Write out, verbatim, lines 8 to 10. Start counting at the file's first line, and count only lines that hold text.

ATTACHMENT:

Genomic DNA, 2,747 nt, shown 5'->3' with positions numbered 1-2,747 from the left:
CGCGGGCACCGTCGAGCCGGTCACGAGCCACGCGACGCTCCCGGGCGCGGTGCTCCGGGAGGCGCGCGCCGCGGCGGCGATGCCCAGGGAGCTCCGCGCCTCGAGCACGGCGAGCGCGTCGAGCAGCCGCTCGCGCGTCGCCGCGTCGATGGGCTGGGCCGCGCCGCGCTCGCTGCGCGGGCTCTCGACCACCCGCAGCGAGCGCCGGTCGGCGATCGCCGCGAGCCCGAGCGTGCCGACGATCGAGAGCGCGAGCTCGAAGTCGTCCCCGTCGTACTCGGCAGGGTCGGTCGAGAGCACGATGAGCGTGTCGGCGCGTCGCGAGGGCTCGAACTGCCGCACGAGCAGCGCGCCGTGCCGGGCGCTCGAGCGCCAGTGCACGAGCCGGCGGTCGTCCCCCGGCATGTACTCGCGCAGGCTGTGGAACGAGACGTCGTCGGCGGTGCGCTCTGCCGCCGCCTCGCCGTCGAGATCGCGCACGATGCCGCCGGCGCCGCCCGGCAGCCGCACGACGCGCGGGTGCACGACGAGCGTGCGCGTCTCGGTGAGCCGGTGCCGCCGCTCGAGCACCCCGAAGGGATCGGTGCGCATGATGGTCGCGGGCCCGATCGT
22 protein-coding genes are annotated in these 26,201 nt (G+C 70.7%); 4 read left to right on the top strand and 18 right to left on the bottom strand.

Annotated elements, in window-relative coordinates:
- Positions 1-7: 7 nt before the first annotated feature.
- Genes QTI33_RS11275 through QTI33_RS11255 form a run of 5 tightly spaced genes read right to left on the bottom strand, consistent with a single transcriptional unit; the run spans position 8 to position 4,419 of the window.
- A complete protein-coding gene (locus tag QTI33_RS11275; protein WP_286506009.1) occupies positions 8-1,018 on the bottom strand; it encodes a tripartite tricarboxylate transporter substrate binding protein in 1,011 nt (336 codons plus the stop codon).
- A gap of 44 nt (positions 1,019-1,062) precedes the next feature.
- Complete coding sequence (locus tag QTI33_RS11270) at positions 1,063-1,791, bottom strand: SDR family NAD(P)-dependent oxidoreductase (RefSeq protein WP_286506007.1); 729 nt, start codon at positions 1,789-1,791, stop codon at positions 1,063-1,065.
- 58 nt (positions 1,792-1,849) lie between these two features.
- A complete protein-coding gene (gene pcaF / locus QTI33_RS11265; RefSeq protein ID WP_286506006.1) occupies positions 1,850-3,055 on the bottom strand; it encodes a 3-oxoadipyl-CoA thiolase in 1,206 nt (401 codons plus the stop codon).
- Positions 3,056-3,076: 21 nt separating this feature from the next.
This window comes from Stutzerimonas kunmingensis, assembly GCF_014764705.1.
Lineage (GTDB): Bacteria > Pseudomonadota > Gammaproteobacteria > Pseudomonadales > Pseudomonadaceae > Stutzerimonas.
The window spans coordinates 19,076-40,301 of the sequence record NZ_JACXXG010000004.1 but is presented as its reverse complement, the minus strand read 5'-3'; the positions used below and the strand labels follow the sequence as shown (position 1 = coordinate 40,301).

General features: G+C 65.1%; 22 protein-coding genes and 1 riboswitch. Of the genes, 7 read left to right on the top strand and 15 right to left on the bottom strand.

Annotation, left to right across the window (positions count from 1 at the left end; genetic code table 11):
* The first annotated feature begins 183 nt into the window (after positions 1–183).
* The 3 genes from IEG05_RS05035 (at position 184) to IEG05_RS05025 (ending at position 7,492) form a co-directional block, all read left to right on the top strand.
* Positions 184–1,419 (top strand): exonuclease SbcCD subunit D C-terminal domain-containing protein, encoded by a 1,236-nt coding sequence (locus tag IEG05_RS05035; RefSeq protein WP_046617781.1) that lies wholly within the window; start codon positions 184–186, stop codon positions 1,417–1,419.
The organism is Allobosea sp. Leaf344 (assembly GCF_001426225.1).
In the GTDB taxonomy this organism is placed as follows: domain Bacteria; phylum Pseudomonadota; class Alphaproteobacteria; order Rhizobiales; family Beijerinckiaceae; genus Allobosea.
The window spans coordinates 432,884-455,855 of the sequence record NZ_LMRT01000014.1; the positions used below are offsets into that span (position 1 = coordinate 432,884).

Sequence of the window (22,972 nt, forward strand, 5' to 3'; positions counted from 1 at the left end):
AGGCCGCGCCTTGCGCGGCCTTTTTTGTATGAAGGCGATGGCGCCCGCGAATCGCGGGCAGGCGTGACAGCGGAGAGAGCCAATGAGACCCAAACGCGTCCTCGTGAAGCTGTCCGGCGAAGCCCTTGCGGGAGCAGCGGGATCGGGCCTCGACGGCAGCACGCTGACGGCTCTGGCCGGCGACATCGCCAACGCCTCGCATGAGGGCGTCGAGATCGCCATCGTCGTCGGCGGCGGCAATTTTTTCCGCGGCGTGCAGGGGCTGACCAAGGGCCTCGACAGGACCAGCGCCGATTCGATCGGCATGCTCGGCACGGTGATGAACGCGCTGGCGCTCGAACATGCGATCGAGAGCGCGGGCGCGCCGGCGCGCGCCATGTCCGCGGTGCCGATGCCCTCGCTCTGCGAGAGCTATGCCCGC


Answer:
- A gap of 44 nt (positions 1,019-1,062) precedes the next feature.
- Complete coding sequence (locus tag QTI33_RS11270) at positions 1,063-1,791, bottom strand: SDR family NAD(P)-dependent oxidoreductase (RefSeq protein WP_286506007.1); 729 nt, start codon at positions 1,789-1,791, stop codon at positions 1,063-1,065.
- 58 nt (positions 1,792-1,849) lie between these two features.